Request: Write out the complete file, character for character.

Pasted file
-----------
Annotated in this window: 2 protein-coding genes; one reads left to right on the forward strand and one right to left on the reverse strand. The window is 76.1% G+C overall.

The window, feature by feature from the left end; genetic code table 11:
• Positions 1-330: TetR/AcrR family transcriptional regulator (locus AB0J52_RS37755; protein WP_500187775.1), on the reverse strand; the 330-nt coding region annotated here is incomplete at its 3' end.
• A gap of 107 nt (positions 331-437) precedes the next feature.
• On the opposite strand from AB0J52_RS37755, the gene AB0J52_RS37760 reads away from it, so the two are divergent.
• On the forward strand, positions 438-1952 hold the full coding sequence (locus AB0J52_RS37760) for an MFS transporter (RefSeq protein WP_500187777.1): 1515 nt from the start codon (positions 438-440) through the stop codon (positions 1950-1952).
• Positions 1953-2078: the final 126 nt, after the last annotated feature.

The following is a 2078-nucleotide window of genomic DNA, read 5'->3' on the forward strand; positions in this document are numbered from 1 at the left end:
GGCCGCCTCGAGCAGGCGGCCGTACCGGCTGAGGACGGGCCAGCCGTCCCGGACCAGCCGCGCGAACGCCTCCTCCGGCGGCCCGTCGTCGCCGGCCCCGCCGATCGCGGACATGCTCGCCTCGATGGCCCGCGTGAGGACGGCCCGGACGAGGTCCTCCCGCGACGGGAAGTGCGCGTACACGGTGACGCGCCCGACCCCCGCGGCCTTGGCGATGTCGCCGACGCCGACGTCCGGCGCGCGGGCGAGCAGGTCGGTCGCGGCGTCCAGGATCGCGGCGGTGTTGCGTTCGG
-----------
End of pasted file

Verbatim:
Annotated in this window: 2 protein-coding genes; one reads left to right on the forward strand and one right to left on the reverse strand. The window is 76.1% G+C overall.

The window, feature by feature from the left end; genetic code table 11:
• Positions 1-330: TetR/AcrR family transcriptional regulator (locus AB0J52_RS37755; protein WP_500187775.1), on the reverse strand; the 330-nt coding region annotated here is incomplete at its 3' end.
• A gap of 107 nt (positions 331-437) precedes the next feature.
• On the opposite strand from AB0J52_RS37755, the gene AB0J52_RS37760 reads away from it, so the two are divergent.
• On the forward strand, positions 438-1952 hold the full coding sequence (locus AB0J52_RS37760) for an MFS transporter (RefSeq protein WP_500187777.1): 1515 nt from the start codon (positions 438-440) through the stop codon (positions 1950-1952).
• Positions 1953-2078: the final 126 nt, after the last annotated feature.

The following is a 2078-nucleotide window of genomic DNA, read 5'->3' on the forward strand; positions in this document are numbered from 1 at the left end:
GGCCGCCTCGAGCAGGCGGCCGTACCGGCTGAGGACGGGCCAGCCGTCCCGGACCAGCCGCGCGAACGCCTCCTCCGGCGGCCCGTCGTCGCCGGCCCCGCCGATCGCGGACATGCTCGCCTCGATGGCCCGCGTGAGGACGGCCCGGACGAGGTCCTCCCGCGACGGGAAGTGCGCGTACACGGTGACGCGCCCGACCCCCGCGGCCTTGGCGATGTCGCCGACGCCGACGTCCGGCGCGCGGGCGAGCAGGTCGGTCGCGGCGTCCAGGATCGCGGCGGTGTTGCGTTCGG